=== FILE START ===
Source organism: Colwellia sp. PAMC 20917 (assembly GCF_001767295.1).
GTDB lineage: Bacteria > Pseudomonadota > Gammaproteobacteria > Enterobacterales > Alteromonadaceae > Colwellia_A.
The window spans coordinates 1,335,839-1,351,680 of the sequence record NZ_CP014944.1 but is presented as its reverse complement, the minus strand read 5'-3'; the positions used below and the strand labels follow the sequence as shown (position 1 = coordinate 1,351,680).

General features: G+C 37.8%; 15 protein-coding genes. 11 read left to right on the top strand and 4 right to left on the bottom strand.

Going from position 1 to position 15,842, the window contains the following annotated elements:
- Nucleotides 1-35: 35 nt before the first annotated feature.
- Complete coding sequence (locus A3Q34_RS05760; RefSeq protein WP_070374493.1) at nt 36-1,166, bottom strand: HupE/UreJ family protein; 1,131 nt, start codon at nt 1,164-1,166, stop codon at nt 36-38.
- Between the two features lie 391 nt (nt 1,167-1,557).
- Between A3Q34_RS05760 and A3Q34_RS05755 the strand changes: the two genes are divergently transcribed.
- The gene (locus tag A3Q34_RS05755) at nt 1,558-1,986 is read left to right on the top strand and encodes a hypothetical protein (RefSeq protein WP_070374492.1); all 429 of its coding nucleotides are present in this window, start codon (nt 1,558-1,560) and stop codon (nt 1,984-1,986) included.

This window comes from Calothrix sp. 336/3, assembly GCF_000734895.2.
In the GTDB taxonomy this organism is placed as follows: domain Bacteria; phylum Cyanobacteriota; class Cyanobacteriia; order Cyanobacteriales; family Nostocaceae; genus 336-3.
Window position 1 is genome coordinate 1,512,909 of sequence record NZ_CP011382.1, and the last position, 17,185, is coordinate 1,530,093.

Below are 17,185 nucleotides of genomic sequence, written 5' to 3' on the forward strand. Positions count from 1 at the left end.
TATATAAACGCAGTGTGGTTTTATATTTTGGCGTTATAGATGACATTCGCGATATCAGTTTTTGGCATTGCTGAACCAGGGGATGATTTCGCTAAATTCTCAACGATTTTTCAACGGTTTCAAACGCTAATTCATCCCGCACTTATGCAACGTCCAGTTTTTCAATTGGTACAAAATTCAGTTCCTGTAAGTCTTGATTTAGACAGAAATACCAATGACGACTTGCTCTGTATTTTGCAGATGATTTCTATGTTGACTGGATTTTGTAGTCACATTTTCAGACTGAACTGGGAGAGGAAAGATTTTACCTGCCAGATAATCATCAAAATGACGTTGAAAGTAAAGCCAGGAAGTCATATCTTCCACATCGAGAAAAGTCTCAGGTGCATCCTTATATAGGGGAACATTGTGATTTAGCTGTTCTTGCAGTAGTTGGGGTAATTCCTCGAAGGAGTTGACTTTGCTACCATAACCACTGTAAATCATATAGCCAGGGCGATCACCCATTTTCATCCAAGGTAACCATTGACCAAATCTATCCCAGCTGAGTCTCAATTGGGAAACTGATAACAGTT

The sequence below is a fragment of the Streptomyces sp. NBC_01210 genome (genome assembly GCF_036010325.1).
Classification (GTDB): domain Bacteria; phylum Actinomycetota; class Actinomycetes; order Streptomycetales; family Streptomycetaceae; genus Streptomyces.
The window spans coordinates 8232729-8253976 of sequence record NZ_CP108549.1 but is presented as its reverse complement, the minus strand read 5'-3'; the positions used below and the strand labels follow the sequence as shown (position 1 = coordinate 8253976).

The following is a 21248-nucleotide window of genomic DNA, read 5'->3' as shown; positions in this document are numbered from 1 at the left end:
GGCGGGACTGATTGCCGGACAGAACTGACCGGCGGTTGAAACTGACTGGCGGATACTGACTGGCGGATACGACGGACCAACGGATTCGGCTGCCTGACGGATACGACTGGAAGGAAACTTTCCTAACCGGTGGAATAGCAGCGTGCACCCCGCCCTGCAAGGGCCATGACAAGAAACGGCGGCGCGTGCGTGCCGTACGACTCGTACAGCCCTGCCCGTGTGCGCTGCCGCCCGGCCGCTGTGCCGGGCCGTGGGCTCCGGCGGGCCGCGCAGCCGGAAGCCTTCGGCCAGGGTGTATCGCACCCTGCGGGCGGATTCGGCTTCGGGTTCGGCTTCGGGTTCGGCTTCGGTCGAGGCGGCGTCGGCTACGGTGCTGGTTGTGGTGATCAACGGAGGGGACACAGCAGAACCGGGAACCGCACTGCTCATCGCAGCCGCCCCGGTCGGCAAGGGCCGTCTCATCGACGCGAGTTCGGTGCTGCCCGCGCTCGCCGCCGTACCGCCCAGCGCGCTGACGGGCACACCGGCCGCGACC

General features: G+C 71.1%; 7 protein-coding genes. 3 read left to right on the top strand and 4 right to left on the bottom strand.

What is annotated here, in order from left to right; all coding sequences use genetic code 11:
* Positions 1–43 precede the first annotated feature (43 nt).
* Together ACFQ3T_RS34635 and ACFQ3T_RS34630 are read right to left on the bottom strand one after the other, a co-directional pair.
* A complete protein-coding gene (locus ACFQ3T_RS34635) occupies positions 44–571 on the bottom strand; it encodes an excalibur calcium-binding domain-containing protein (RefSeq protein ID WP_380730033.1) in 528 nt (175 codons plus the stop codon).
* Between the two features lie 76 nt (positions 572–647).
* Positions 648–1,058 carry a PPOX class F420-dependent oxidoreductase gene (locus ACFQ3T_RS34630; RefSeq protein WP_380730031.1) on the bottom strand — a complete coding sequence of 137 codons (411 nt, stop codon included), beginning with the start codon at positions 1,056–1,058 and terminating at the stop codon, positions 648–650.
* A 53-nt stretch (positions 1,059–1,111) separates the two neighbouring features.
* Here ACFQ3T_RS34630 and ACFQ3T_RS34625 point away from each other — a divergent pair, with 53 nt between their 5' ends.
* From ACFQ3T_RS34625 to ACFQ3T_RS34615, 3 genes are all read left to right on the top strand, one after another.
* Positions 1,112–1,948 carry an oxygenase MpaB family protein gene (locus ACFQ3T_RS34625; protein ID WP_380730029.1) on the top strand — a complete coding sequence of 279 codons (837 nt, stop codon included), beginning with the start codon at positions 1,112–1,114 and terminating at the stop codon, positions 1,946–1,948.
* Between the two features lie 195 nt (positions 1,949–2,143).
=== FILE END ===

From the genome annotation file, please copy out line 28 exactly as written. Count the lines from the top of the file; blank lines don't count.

* A 53-nt stretch (positions 1,059–1,111) separates the two neighbouring features.